A love forsaken.. A bond neglected


These days, there are many things that you don’t get to see often.  People writing letters. Children playing outdoors.  Someone going out of their way to help another. Children looking after their parents.

Now the last bit I think, is becoming harder to spot, each passing moment of our selfish, valueless lives. When you actually do see something out of the ordinary, it tends to leave an ever lasting impression. There they were, entering a restaurant; A frail, petite, very old lady, walking slowly with the help of, (who I assumed was) her 50-something son. The entire sight was refreshing yet intriguing. Like distorted reflections of life beneath the ocean, as you peer through ripples of water tirelessly circling away. Her wrinkled face, drooping exterior, and bewilderment at her surroundings betrayed her age, which I suppose must have been above eighty. The two spoke another language, but their language of love was enough for me to understand.

He asked her what she wanted to eat. She gave a confused reply. He left and returned with the menu card. That did not help either. This time he spent a good five minutes or so, explaining her options by speaking closely in her right ear. Her expression changed from confused to downright frustrated. The son listened and helped her out with the patience of a mountain. After much discussion, he finally left to place the order. In the meanwhile, she surveyed her surroundings like a child in an unfamiliar place; excited yet fearful. As our eyes met, I smiled and said hi. She passed a scrunched, sweet, satisfied smile back at me. I felt tears well up. I wanted to tell her how lucky she was.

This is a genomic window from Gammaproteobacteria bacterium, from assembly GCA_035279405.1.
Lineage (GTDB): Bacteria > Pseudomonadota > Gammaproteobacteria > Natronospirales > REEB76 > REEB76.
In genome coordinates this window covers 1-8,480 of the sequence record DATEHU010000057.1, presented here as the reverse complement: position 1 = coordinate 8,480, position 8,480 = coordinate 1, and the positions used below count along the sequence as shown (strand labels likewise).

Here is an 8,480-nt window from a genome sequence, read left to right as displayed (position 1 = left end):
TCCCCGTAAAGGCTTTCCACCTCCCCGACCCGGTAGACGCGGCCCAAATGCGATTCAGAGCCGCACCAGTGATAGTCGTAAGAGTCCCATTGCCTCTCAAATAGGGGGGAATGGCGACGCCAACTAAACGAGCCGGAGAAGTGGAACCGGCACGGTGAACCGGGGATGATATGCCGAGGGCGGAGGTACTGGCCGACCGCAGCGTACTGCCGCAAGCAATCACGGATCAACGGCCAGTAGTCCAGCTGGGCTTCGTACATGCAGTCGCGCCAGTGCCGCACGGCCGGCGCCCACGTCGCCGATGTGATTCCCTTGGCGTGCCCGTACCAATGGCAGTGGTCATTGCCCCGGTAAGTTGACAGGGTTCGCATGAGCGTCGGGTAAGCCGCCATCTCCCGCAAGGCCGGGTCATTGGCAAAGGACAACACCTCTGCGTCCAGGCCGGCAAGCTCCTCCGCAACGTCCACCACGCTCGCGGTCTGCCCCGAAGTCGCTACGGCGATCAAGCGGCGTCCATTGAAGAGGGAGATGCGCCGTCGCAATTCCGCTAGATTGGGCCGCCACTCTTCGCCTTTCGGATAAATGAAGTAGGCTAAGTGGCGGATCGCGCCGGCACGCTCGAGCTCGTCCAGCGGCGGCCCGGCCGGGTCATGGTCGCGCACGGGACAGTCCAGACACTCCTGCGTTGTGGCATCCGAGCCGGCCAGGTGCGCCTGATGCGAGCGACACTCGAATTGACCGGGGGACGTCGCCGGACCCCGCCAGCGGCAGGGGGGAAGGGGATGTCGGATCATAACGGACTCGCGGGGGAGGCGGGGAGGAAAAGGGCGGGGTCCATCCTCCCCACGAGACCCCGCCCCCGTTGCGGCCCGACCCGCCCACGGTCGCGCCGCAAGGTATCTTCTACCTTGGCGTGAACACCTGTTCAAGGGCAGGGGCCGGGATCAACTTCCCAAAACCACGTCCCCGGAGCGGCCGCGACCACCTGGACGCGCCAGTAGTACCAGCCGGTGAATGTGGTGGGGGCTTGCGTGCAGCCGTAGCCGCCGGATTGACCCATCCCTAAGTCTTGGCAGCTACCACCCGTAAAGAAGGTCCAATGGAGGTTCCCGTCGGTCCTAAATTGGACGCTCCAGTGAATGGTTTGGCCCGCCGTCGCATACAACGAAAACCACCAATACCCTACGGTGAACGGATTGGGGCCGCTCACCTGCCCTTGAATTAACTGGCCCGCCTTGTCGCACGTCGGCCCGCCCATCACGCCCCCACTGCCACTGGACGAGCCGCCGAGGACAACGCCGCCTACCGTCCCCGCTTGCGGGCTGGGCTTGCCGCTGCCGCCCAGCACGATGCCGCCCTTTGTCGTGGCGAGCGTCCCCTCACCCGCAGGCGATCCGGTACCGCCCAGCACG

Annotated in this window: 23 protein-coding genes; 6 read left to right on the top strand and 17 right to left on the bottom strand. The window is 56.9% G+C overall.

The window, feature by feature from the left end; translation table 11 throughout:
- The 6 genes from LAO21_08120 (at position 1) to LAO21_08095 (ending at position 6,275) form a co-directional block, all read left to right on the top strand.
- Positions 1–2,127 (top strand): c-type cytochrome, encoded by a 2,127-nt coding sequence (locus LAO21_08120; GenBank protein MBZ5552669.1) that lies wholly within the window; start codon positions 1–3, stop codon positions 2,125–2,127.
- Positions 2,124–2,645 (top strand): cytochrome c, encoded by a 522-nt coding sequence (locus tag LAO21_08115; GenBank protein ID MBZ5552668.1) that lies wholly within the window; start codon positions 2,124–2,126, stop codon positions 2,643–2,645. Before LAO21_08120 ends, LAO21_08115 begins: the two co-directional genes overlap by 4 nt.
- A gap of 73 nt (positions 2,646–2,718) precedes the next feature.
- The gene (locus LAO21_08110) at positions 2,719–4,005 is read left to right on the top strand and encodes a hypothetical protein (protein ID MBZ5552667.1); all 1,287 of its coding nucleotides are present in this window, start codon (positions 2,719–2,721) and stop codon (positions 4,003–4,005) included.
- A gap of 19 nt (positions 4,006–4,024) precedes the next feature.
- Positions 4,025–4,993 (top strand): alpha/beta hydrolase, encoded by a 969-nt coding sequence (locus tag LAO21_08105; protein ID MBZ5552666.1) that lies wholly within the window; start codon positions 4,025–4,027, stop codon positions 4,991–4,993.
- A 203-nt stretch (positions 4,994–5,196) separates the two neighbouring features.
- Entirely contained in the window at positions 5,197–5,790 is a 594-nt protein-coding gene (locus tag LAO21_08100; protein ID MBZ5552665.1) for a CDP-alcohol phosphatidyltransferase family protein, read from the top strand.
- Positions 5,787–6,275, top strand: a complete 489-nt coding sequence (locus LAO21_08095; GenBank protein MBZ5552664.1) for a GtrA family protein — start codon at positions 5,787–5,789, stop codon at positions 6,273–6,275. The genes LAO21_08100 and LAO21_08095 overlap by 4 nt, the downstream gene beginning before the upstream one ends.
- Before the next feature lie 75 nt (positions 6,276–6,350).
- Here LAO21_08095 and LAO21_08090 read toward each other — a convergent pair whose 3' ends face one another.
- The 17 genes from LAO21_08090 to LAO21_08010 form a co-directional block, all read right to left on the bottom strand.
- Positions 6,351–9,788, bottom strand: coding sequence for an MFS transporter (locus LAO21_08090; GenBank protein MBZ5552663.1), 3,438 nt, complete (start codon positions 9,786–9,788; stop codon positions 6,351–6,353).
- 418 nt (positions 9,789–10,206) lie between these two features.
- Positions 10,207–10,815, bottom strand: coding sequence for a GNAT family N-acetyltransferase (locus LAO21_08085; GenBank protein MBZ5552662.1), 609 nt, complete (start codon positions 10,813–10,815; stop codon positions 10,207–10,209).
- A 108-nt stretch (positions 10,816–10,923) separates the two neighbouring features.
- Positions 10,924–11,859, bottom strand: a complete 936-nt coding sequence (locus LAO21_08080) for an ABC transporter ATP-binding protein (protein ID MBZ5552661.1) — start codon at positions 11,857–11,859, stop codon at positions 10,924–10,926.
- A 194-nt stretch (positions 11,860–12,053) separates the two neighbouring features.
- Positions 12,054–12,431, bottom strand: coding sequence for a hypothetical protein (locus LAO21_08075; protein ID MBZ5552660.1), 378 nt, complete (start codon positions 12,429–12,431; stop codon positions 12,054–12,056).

Parents expect a lot of from their children. That’s how it was, is, and always will be. I am a mother myself and I’ll be darned if I don’t end up doing the same! Despite knowing that the love a parent gives can never be reciprocated in the same manner by the child. Essentially, selfless love is the parents’ forte! No son, no daughter can ever repay their parents’ blood and sweat.  But that surely does not give us, the children, a one-way ticket to ‘That’s no longer my problem’ land. That does not mean we can turn a blind eye and a deaf ear to our parents whenever we deem suitable. That certainly does not mean we can’t pluck out a few hours from our so-called busy schedules, for them, and them alone.